INTO THE ARMS OF STRANGERS: STORIES OF THE KINDERTRANSPORT (PG) The big picture of the Holocaust is well known, so the new trend is micro-coverage of specific topics through personal testimonies of survivors. Eight women and four men, now in their 60s and 70s, relate their experiences as some of the 10,000 children sent to foster homes in England just before the Nazis closed the borders. There are touching stories of children having to leave their parents; most of them were never reunited. Different anecdotes will strike chords and push buttons in different people, but I doubt anyone will be totally unmoved. Judi Dench narrates beautifully. -- SW
LITTLE NICKY (PG-13) Little Nicky (Adam Sandler) lives a sheltered life with his father, Satan (Harvey Keitel), in Hell. After his disgruntled, older brothers sneak off to create hell on Earth, Nicky must leave home to track them down before they totally disrupt the balance between good and evil. Along the way, he meets a number of interesting characters, including his true love (Patricia Arquette).
MEN OF HONOR (R) Inspired by the life of Carl Brashear, the Navy's first black diver, the movie follows Carl (Cuba Gooding Jr.) as he takes on the system, racism and his hard-ass training officer, Billy Sunday (Robert De Niro), to achieve his dream. Eventually, Carl earns Billy's respect and beats the odds despite loosing his leg.
RED PLANET (PG-13) In the new space adventure starring Val Kilmer, Earth is on the verge of death in 2050, and a group of American astronauts must travel to Mars to learn if the red planet is suitable for colonization. The mission runs into some unforeseen disasters, of course, forcing the team to face the frightening possibility the planet isn't uninhabited.
REQUIEM FOR A DREAM (NR) 1/2 Actually, Pi director Darren Aaronofsky's follow-up feature only deserves a single for dishing up an old-hat, moralistic diatribe about the dangers of drug addiction, but why pick nits? Solid performances by Jennifer Connely, Ellen Burstyn and Marlon Wayans and genuinely phenomenal camera work and cutting make this story about the woes of 20- and 60-something junkies one of the year's most impressive outings. -- EM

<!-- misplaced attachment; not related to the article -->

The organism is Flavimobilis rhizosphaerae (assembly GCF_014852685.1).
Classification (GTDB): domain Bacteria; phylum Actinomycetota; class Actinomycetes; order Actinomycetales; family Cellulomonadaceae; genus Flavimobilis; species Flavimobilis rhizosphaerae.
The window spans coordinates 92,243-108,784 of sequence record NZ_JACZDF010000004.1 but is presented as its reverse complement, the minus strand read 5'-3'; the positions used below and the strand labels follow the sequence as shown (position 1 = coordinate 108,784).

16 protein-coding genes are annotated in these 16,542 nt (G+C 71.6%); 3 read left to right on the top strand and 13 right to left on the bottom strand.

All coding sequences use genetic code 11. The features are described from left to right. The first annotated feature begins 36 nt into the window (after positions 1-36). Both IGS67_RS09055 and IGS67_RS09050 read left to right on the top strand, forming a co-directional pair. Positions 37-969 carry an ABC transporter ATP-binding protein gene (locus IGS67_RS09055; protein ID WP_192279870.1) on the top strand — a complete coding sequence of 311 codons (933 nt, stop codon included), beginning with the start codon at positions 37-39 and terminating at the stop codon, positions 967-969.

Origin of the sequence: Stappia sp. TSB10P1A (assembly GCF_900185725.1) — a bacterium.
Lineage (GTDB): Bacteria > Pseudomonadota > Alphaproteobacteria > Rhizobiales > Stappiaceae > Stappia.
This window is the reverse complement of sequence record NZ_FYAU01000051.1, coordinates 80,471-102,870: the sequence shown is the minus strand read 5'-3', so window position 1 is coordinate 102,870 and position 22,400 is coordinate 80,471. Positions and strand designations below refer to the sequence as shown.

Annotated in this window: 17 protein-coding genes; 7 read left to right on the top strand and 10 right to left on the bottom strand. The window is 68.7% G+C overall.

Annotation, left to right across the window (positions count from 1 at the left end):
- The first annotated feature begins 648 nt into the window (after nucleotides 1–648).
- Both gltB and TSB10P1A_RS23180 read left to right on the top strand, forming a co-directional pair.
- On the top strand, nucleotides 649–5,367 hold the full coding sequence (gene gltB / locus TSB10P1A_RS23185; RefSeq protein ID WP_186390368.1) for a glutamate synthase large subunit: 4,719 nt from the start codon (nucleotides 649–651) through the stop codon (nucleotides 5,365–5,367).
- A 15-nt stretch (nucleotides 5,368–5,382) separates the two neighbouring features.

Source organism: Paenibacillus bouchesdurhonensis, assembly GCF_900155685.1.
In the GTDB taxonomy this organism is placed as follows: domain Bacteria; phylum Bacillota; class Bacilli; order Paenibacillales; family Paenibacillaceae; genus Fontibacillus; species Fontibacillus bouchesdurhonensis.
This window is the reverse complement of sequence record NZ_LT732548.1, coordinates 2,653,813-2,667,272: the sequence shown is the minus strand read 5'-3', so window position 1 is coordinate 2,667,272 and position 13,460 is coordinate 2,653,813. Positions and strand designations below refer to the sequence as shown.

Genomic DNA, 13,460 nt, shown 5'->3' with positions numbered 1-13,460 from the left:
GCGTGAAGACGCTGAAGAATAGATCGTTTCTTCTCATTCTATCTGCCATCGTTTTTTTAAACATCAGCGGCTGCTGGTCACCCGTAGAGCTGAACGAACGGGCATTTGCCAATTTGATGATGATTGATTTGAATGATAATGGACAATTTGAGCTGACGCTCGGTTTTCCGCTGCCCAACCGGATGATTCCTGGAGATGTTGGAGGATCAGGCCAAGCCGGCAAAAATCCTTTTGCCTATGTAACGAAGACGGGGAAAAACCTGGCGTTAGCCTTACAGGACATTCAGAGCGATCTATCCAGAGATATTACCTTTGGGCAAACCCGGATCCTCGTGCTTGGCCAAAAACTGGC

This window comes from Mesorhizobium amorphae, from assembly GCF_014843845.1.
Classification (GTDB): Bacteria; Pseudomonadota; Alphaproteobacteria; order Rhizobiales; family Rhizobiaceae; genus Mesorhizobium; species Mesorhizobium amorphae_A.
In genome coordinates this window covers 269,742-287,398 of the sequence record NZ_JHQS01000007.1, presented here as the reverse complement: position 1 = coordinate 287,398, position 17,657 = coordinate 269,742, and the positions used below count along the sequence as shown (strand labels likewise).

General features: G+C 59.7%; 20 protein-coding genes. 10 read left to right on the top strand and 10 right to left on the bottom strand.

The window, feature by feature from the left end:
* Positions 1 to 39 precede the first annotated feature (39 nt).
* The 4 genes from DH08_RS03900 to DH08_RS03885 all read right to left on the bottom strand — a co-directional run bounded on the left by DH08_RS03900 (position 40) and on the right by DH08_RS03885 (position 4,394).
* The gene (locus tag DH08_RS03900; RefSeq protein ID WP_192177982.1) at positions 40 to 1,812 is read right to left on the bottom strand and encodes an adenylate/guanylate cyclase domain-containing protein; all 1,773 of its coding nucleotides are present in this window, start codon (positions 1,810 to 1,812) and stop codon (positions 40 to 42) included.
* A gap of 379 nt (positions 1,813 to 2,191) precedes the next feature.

A SWEET SCENT OF DEATH When a young girl's naked corpse is discovered in a field, the villagers in the small town blame an outsider they call "The Gypsy." Ramón, the girl's would-be boyfriend, is recruited to avenge her death. Police corruption and Ramón's own delusions cloud the investigation. The 1998 film is in Spanish with subtitles. Films at the High, 2000 Latin-American Film Festival, Nov. 11 and 14 at 8 p.m., Rich Auditorium.
AT MIDNIGHT AND A HALF A young man desperately searches for his missing girlfriend in a city about to be destroyed by an incoming tidal wave. The only way out is a ship that leaves at half past midnight, and time is running out. Along the way, a mysterious little girl leads him through a board game-like maze. Co-director Marité Ugás introduces the 1999 film, which is in Spanish with subtitles. Films at the High, 2000 Latin-American Film Festival, Nov. 10 at 8 p.m., Rich Auditorium.
AVALON Barry Levinson's 1990 film follows an immigrant Jewish family whose beginnings in Baltimore are glorious. Through time, the family prospers and must deal with conflict as some members latch onto tradition and others embrace modernization. Nov. 8 at 8 p.m., 101 White Hall, 480 Kilgo Circle, Emory.
CECIL B. DEMENTED (R) 1/2 King of the Lowbrow John Waters returns to his juvie obsessions with drive-ins, rude behavior, smirking sexual innuendo and pretty teens in this tale of an underground legion of indies, the Sprocket Holes, led by Cecil B. DeMented (Stephen Dorff), who kidnaps Hollywood star Honey Whitlock (Melanie Griffith) and forces her to make an anti-industry propaganda film. Waters' amused disgust with Hollywood's fetid product (Forrest Gump, Patch Adams and Pauly Shore are all targeted here) is hilariously right-on, but the same homespun sloppiness and anarchy that cripple other Waters productions is also at work. Nov. 10-16 at 8 p.m., GSU's cinéfest. -- FF
I'LL LOVE YOU FOREVER...TONIGHT (NR) 1/2 Edgar Michael Bravo's first feature, a drama about five gay friends weekending in Palm Springs, didn't look very good in 1992 when this thesis film had a theatrical release, and gay movies (e.g., The Broken Hearts Club) have become much slicker and more mainstream since then. You wouldn't want to spend a weekend with these characters who will betray each other or anyone else to get what they want, which is usually sex. Nov. 15 at 8 and 10 p.m., GSU's cinéfest. -- SW
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